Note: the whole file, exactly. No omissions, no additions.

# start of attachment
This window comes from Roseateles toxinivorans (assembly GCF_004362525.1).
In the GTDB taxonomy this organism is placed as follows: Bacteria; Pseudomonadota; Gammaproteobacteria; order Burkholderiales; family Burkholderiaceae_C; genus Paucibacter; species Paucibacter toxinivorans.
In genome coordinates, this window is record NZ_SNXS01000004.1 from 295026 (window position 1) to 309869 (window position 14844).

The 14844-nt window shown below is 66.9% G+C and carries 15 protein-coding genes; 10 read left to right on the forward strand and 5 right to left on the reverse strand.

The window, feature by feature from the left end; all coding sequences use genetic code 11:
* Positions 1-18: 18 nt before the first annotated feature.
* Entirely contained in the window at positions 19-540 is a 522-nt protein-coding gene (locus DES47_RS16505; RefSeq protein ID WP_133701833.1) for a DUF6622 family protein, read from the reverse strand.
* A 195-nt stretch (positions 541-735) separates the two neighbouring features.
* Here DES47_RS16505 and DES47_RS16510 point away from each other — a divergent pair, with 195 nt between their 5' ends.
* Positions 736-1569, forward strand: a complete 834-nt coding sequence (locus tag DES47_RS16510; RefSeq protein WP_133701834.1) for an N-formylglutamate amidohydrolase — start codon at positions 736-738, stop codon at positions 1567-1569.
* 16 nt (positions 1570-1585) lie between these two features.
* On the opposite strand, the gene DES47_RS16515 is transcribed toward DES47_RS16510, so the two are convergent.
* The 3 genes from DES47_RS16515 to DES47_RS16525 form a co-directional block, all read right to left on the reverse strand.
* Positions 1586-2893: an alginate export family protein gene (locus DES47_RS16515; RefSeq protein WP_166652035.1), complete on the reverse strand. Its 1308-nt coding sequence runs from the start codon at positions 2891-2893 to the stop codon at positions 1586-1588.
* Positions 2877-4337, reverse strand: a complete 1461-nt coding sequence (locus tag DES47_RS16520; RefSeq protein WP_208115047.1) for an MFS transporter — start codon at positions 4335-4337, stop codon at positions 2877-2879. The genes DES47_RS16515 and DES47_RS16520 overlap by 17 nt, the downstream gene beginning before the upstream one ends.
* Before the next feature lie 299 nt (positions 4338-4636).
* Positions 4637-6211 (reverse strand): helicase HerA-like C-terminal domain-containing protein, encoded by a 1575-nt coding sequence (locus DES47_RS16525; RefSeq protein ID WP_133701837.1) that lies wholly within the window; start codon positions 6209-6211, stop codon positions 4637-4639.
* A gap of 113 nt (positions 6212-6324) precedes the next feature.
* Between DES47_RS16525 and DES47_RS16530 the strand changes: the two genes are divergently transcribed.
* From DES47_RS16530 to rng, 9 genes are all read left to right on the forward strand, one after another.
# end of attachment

This window comes from Roseateles toxinivorans (assembly GCF_004362525.1).
In the GTDB taxonomy this organism is placed as follows: Bacteria; Pseudomonadota; Gammaproteobacteria; order Burkholderiales; family Burkholderiaceae_C; genus Paucibacter; species Paucibacter toxinivorans.
In genome coordinates, this window is record NZ_SNXS01000004.1 from 295026 (window position 1) to 309869 (window position 14844).

The 14844-nt window shown below is 66.9% G+C and carries 15 protein-coding genes; 10 read left to right on the forward strand and 5 right to left on the reverse strand.

The window, feature by feature from the left end; all coding sequences use genetic code 11:
* Positions 1-18: 18 nt before the first annotated feature.
* Entirely contained in the window at positions 19-540 is a 522-nt protein-coding gene (locus DES47_RS16505; RefSeq protein ID WP_133701833.1) for a DUF6622 family protein, read from the reverse strand.
* A 195-nt stretch (positions 541-735) separates the two neighbouring features.
* Here DES47_RS16505 and DES47_RS16510 point away from each other — a divergent pair, with 195 nt between their 5' ends.
* Positions 736-1569, forward strand: a complete 834-nt coding sequence (locus tag DES47_RS16510; RefSeq protein WP_133701834.1) for an N-formylglutamate amidohydrolase — start codon at positions 736-738, stop codon at positions 1567-1569.
* 16 nt (positions 1570-1585) lie between these two features.
* On the opposite strand, the gene DES47_RS16515 is transcribed toward DES47_RS16510, so the two are convergent.
* The 3 genes from DES47_RS16515 to DES47_RS16525 form a co-directional block, all read right to left on the reverse strand.
* Positions 1586-2893: an alginate export family protein gene (locus DES47_RS16515; RefSeq protein WP_166652035.1), complete on the reverse strand. Its 1308-nt coding sequence runs from the start codon at positions 2891-2893 to the stop codon at positions 1586-1588.
* Positions 2877-4337, reverse strand: a complete 1461-nt coding sequence (locus tag DES47_RS16520; RefSeq protein WP_208115047.1) for an MFS transporter — start codon at positions 4335-4337, stop codon at positions 2877-2879. The genes DES47_RS16515 and DES47_RS16520 overlap by 17 nt, the downstream gene beginning before the upstream one ends.
* Before the next feature lie 299 nt (positions 4338-4636).
* Positions 4637-6211 (reverse strand): helicase HerA-like C-terminal domain-containing protein, encoded by a 1575-nt coding sequence (locus DES47_RS16525; RefSeq protein ID WP_133701837.1) that lies wholly within the window; start codon positions 6209-6211, stop codon positions 4637-4639.
* A gap of 113 nt (positions 6212-6324) precedes the next feature.
* Between DES47_RS16525 and DES47_RS16530 the strand changes: the two genes are divergently transcribed.
* From DES47_RS16530 to rng, 9 genes are all read left to right on the forward strand, one after another.